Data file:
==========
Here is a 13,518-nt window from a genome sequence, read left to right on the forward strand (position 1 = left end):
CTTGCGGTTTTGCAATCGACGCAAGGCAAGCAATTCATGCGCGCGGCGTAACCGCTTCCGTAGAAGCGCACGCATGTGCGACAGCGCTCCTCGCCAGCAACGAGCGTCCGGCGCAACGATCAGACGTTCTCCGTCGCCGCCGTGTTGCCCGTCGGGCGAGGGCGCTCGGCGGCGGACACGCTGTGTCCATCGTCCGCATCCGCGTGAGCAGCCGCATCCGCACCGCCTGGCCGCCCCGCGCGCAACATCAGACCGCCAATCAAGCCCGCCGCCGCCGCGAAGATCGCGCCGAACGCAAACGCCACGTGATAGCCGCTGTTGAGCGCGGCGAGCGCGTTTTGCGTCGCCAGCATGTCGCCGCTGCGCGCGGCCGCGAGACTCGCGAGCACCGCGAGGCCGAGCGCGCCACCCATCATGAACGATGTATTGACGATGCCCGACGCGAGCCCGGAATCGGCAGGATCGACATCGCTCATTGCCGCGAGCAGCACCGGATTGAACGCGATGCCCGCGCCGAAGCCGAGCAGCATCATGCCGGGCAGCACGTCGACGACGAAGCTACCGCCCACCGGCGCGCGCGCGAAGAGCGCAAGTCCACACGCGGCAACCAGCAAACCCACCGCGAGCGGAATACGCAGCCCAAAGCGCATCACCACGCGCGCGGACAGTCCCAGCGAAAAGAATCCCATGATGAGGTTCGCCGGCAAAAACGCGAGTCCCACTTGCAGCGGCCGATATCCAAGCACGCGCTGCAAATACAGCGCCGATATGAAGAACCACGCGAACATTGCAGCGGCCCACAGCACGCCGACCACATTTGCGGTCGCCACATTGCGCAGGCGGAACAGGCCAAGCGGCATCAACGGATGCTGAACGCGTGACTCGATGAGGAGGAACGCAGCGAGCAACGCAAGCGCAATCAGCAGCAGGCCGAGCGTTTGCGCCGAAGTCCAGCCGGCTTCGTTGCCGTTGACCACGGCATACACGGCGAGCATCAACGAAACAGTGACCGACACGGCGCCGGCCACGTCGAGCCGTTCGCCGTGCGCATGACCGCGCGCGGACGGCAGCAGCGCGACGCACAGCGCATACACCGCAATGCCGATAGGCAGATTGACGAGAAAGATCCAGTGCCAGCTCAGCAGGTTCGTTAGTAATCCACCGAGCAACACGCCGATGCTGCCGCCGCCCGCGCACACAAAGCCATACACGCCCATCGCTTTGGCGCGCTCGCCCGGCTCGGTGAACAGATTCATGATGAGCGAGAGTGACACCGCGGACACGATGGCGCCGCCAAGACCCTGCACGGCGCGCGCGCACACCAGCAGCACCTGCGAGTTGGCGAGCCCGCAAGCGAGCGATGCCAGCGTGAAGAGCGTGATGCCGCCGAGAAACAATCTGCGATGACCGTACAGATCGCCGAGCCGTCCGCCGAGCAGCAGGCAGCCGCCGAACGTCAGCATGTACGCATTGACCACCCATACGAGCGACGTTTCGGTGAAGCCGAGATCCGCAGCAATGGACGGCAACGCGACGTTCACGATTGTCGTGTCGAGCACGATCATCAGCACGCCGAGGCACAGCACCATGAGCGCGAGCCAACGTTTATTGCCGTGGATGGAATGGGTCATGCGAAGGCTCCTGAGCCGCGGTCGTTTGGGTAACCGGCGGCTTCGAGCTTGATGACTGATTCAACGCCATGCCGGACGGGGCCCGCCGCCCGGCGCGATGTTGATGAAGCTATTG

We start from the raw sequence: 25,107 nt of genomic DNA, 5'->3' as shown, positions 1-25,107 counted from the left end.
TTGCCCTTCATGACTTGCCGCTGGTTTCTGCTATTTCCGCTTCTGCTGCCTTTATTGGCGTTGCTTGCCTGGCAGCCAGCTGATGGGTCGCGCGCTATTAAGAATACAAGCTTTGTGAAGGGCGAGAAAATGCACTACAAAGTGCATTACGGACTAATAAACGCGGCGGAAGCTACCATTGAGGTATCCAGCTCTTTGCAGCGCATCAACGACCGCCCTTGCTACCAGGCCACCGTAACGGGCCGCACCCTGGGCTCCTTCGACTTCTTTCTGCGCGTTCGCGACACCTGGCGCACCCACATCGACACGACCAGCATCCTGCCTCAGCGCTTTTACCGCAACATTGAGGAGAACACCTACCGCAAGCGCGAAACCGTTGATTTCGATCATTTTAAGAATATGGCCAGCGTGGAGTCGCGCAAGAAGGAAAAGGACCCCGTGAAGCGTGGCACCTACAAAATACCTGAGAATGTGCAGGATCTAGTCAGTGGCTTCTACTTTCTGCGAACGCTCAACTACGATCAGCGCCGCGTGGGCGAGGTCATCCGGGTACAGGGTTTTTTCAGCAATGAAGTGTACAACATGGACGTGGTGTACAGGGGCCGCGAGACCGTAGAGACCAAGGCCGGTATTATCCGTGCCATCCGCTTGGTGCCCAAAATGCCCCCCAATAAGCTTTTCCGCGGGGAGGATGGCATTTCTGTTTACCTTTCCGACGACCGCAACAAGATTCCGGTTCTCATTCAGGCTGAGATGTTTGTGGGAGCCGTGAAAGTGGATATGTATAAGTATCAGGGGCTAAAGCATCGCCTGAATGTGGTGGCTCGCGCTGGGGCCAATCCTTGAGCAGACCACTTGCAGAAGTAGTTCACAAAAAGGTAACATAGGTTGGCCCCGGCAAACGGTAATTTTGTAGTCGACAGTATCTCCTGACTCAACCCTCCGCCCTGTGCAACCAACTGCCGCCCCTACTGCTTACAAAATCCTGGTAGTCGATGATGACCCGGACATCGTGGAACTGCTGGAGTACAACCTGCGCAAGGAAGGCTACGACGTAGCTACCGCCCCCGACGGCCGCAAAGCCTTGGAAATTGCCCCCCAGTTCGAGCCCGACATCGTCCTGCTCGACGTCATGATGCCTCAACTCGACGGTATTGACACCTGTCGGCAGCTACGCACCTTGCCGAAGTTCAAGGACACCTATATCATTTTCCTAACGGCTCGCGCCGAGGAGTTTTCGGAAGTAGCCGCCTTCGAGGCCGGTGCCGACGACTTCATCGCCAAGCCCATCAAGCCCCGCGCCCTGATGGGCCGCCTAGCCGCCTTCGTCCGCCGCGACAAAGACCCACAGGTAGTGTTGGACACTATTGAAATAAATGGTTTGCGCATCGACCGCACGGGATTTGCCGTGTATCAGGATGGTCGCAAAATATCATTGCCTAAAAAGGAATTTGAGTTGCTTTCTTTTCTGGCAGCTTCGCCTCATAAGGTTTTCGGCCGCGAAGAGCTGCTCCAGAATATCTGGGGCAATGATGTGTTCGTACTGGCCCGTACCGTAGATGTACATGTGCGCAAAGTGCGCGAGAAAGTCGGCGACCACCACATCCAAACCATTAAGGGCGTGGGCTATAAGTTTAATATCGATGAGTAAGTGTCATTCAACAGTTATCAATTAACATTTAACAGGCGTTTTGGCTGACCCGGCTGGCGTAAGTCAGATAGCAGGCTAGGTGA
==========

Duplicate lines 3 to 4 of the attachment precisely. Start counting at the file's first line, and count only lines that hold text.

We start from the raw sequence: 25,107 nt of genomic DNA, 5'->3' as shown, positions 1-25,107 counted from the left end.
TTGCCCTTCATGACTTGCCGCTGGTTTCTGCTATTTCCGCTTCTGCTGCCTTTATTGGCGTTGCTTGCCTGGCAGCCAGCTGATGGGTCGCGCGCTATTAAGAATACAAGCTTTGTGAAGGGCGAGAAAATGCACTACAAAGTGCATTACGGACTAATAAACGCGGCGGAAGCTACCATTGAGGTATCCAGCTCTTTGCAGCGCATCAACGACCGCCCTTGCTACCAGGCCACCGTAACGGGCCGCACCCTGGGCTCCTTCGACTTCTTTCTGCGCGTTCGCGACACCTGGCGCACCCACATCGACACGACCAGCATCCTGCCTCAGCGCTTTTACCGCAACATTGAGGAGAACACCTACCGCAAGCGCGAAACCGTTGATTTCGATCATTTTAAGAATATGGCCAGCGTGGAGTCGCGCAAGAAGGAAAAGGACCCCGTGAAGCGTGGCACCTACAAAATACCTGAGAATGTGCAGGATCTAGTCAGTGGCTTCTACTTTCTGCGAACGCTCAACTACGATCAGCGCCGCGTGGGCGAGGTCATCCGGGTACAGGGTTTTTTCAGCAATGAAGTGTACAACATGGACGTGGTGTACAGGGGCCGCGAGACCGTAGAGACCAAGGCCGGTATTATCCGTGCCATCCGCTTGGTGCCCAAAATGCCCCCCAATAAGCTTTTCCGCGGGGAGGATGGCATTTCTGTTTACCTTTCCGACGACCGCAACAAGATTCCGGTTCTCATTCAGGCTGAGATGTTTGTGGGAGCCGTGAAAGTGGATATGTATAAGTATCAGGGGCTAAAGCATCGCCTGAATGTGGTGGCTCGCGCTGGGGCCAATCCTTGAGCAGACCACTTGCAGAAGTAGTTCACAAAAAGGTAACATAGGTTGGCCCCGGCAAACGGTAATTTTGTAGTCGACAGTATCTCCTGACTCAACCCTCCGCCCTGTGCAACCAACTGCCGCCCCTACTGCTTACAAAATCCTGGTAGTCGATGATGACCCGGACATCGTGGAACTGCTGGAGTACAACCTGCGCAAGGAAGGCTACGACGTAGCTACCGCCCCCGACGGCCGCAAAGCCTTGGAAATTGCCCCCCAGTTCGAGCCCGACATCGTCCTGCTCGACGTCATGATGCCTCAACTCGACGGTATTGACACCTGTCGGCAGCTACGCACCTTGCCGAAGTTCAAGGACACCTATATCATTTTCCTAACGGCTCGCGCCGAGGAGTTTTCGGAAGTAGCCGCCTTCGAGGCCGGTGCCGACGACTTCATCGCCAAGCCCATCAAGCCCCGCGCCCTGATGGGCCGCCTAGCCGCCTTCGTCCGCCGCGACAAAGACCCACAGGTAGTGTTGGACACTATTGAAATAAATGGTTTGCGCATCGACCGCACGGGATTTGCCGTGTATCAGGATGGTCGCAAAATATCATTGCCTAAAAAGGAATTTGAGTTGCTTTCTTTTCTGGCAGCTTCGCCTCATAAGGTTTTCGGCCGCGAAGAGCTGCTCCAGAATATCTGGGGCAATGATGTGTTCGTACTGGCCCGTACCGTAGATGTACATGTGCGCAAAGTGCGCGAGAAAGTCGGCGACCACCACATCCAAACCATTAAGGGCGTGGGCTATAAGTTTAATATCGATGAGTAAGTGTCATTCAACAGTTATCAATTAACATTTAACAGGCGTTTTGGCTGACCCGGCTGGCGTAAGTCAGATAGCAGGCTAGGTGA